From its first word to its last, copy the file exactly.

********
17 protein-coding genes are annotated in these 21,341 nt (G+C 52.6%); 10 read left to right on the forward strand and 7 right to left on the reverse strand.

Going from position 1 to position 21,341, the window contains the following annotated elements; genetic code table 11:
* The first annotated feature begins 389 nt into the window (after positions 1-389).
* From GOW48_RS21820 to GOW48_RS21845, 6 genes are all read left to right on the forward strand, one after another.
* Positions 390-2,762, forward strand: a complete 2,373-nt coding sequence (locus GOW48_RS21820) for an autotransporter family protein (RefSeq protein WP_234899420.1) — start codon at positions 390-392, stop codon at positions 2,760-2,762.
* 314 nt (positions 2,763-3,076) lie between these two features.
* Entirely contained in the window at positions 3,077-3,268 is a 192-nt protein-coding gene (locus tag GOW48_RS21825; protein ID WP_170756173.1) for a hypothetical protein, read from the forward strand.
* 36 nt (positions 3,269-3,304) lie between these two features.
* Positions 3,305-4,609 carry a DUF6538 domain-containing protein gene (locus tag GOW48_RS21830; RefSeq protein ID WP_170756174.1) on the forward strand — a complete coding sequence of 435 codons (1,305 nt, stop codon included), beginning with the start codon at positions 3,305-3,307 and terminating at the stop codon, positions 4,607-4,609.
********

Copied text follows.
17 protein-coding genes are annotated in these 21,341 nt (G+C 52.6%); 10 read left to right on the forward strand and 7 right to left on the reverse strand.

Going from position 1 to position 21,341, the window contains the following annotated elements; genetic code table 11:
* The first annotated feature begins 389 nt into the window (after positions 1-389).
* From GOW48_RS21820 to GOW48_RS21845, 6 genes are all read left to right on the forward strand, one after another.
* Positions 390-2,762, forward strand: a complete 2,373-nt coding sequence (locus GOW48_RS21820) for an autotransporter family protein (RefSeq protein WP_234899420.1) — start codon at positions 390-392, stop codon at positions 2,760-2,762.
* 314 nt (positions 2,763-3,076) lie between these two features.
* Entirely contained in the window at positions 3,077-3,268 is a 192-nt protein-coding gene (locus tag GOW48_RS21825; protein ID WP_170756173.1) for a hypothetical protein, read from the forward strand.
* 36 nt (positions 3,269-3,304) lie between these two features.
* Positions 3,305-4,609 carry a DUF6538 domain-containing protein gene (locus tag GOW48_RS21830; RefSeq protein ID WP_170756174.1) on the forward strand — a complete coding sequence of 435 codons (1,305 nt, stop codon included), beginning with the start codon at positions 3,305-3,307 and terminating at the stop codon, positions 4,607-4,609.